This is Muharraq

by BTM

Wed, 06 December 2023

This is Muharraq

Muharraq has long been known for being a cultural hub in the Kingdom of Bahrain. This month, Farah Baig went on a walking tour through the city with Khalid Al-Mushari, who was recently certified by the United Nations World Tourism Organisation (UNWTO). Bahrain’s rich culture, heritage and traditions were experienced firsthand. 

The city of Muharraq has a rich and storied history, having been the epicentre of Bahrain’s bustling pearling industry in the early days. In fact, Muharraq’s spectacular Pearling Path, which encompasses 330,000sqm, is listed on the UNESCO World Heritage list due to its historic significance in the Kingdom. 

With Bahrain’s National Day soon approaching, it only felt natural to traverse the Pearling Path and experience it through the eyes of Khalid Al-Mushari, the Bahraini behind Trip Advisor’s #1 Walking Tour in Bahrain. So, with my most comfortable walking shoes on, I eagerly joined Khalid for a long walk discovering the many historical houses, winding streets, stunning architecture and even unique food while Khalid shared his story and several interesting facts about this beautiful Kingdom.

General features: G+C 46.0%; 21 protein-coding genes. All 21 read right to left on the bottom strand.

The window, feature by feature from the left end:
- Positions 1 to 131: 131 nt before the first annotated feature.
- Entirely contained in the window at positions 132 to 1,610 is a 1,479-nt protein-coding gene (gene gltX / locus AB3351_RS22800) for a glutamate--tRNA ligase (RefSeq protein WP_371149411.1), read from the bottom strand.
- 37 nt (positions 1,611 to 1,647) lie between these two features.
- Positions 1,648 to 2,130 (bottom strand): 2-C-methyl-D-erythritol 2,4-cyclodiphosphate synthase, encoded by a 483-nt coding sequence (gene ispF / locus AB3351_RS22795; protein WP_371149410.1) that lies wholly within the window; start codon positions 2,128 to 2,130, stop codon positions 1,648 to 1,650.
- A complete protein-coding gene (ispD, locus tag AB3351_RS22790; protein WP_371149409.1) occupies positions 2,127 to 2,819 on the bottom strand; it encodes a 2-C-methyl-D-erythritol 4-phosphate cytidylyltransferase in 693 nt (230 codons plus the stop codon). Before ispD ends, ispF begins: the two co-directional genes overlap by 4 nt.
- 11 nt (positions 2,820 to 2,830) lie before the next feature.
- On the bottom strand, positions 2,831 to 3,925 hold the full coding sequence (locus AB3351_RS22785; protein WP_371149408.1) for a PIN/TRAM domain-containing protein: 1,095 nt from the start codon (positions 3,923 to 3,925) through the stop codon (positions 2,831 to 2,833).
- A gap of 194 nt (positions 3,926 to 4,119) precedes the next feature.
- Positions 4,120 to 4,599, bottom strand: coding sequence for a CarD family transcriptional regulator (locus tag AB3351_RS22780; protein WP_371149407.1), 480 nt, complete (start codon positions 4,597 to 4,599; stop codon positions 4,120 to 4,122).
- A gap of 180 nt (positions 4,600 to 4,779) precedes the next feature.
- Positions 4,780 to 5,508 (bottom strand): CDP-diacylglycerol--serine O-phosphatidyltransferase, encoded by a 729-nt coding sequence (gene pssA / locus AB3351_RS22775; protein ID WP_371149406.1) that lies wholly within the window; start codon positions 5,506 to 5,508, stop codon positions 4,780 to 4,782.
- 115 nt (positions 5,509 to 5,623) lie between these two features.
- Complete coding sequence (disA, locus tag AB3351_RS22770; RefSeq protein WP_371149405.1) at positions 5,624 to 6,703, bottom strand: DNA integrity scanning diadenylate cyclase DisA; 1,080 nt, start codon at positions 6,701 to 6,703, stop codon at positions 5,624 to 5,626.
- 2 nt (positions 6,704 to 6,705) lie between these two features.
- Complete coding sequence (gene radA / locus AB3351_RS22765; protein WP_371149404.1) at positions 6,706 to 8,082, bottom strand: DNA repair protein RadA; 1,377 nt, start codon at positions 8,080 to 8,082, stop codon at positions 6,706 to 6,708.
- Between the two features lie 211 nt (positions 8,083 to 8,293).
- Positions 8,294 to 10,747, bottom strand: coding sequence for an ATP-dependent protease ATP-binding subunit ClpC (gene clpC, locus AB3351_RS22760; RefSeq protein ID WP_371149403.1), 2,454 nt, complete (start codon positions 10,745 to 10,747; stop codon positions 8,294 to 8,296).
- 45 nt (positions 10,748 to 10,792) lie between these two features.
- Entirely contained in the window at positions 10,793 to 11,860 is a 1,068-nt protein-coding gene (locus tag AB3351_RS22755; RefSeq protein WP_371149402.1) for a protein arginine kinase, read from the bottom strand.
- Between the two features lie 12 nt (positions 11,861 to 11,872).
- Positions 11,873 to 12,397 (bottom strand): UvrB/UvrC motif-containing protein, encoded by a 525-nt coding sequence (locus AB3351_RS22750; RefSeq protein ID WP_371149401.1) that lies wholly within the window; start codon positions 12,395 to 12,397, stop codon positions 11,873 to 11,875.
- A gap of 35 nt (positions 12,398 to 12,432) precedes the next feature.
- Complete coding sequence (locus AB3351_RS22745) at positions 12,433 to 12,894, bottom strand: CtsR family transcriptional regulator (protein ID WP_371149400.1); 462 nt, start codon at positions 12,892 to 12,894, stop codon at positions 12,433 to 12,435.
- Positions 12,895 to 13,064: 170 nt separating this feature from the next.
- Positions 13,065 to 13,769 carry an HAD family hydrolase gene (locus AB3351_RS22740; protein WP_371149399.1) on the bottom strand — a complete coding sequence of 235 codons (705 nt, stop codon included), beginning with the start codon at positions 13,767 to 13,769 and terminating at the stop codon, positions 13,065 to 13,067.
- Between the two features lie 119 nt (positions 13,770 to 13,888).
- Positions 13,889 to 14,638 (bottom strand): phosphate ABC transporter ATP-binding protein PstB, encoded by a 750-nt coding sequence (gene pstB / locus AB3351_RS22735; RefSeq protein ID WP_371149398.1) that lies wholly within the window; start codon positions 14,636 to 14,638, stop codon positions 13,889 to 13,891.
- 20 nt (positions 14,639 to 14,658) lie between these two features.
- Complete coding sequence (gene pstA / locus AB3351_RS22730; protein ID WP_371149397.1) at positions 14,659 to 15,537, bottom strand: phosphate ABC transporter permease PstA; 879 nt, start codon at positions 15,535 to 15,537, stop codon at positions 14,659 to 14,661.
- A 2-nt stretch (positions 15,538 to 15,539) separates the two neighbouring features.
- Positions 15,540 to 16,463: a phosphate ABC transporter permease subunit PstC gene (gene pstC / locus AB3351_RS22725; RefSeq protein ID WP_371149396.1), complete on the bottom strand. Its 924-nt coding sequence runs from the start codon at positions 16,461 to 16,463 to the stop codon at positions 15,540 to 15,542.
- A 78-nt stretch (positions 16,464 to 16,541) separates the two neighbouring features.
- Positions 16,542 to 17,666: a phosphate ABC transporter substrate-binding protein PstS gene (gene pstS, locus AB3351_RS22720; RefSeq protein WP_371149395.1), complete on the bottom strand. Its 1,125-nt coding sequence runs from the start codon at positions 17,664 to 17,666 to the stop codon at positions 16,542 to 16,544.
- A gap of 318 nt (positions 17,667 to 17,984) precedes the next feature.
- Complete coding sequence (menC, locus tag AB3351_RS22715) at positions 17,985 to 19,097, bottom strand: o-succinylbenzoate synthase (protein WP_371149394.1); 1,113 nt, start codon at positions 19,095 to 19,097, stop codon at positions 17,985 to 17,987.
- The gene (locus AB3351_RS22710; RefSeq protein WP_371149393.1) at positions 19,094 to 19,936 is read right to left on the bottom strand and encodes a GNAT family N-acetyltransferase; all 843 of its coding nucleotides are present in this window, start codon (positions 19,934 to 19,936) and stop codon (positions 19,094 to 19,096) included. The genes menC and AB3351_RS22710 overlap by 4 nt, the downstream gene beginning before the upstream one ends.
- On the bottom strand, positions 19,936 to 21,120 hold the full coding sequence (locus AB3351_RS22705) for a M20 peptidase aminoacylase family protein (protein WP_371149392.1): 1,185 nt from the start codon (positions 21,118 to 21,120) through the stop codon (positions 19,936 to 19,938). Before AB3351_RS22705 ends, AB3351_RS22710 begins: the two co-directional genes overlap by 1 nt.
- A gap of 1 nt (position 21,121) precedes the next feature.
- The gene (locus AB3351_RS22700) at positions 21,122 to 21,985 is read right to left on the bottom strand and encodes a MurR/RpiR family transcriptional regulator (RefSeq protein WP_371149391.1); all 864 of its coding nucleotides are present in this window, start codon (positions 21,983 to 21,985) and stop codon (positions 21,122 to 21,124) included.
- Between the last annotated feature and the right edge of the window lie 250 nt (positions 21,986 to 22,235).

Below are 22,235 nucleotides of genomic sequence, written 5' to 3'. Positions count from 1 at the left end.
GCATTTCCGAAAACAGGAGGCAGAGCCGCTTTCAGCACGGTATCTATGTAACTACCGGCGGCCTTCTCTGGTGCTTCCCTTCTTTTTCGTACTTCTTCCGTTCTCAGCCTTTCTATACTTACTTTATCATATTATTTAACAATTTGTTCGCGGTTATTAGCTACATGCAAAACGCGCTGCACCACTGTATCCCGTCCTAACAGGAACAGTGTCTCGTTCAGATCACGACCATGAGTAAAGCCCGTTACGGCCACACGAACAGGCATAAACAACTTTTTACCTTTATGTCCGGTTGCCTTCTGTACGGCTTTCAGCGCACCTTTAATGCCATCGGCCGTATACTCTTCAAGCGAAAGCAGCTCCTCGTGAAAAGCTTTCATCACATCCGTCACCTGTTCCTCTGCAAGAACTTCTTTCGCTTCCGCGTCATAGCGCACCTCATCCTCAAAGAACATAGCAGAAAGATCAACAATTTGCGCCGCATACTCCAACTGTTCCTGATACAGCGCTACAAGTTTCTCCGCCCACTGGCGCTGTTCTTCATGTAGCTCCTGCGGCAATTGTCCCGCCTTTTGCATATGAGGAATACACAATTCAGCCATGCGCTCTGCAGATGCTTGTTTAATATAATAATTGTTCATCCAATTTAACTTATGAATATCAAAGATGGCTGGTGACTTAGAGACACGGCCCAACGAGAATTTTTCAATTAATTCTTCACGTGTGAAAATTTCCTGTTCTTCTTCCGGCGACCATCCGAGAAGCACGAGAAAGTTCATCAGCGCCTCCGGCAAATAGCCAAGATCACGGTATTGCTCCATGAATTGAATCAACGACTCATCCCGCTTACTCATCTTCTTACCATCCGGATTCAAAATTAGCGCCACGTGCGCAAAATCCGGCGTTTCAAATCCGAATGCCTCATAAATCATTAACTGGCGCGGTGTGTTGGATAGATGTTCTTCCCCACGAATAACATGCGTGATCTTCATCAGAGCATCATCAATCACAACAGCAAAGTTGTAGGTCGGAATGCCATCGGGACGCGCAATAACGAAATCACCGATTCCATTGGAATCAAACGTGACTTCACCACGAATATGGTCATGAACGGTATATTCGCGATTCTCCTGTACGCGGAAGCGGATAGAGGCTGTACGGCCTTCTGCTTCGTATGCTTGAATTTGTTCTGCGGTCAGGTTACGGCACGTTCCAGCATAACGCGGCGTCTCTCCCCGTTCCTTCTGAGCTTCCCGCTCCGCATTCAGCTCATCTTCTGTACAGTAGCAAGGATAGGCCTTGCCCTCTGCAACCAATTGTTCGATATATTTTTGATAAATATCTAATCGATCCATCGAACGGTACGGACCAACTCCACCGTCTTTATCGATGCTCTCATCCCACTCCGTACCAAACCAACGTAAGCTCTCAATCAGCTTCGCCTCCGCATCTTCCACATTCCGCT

With Khalid we discovered several sites and attractions restored and developed by the Bahrain Authority for Culture and Antiquities (BACA). He explains that the Pearling Path includes three oyster beds, 17 buildings and the seafront Bu Maher Fortress, each having played a significant role in Bahrain’s pearling trade.  

While sitting on the rooftop of a unique bookstore in Souq Al Qayssareyah, offering stunning views of Muharraq, Khalid explains: “I chose Muharraq as my focus because I believe it’s the source of all things Bahrain, culturally and economically. It was Bahrain’s first city and capital up to the year 1923, according to most sources, and really has a stellar cultural value. if you want to trace anything in Bahrain to its original state, it will always come back to Muharraq.”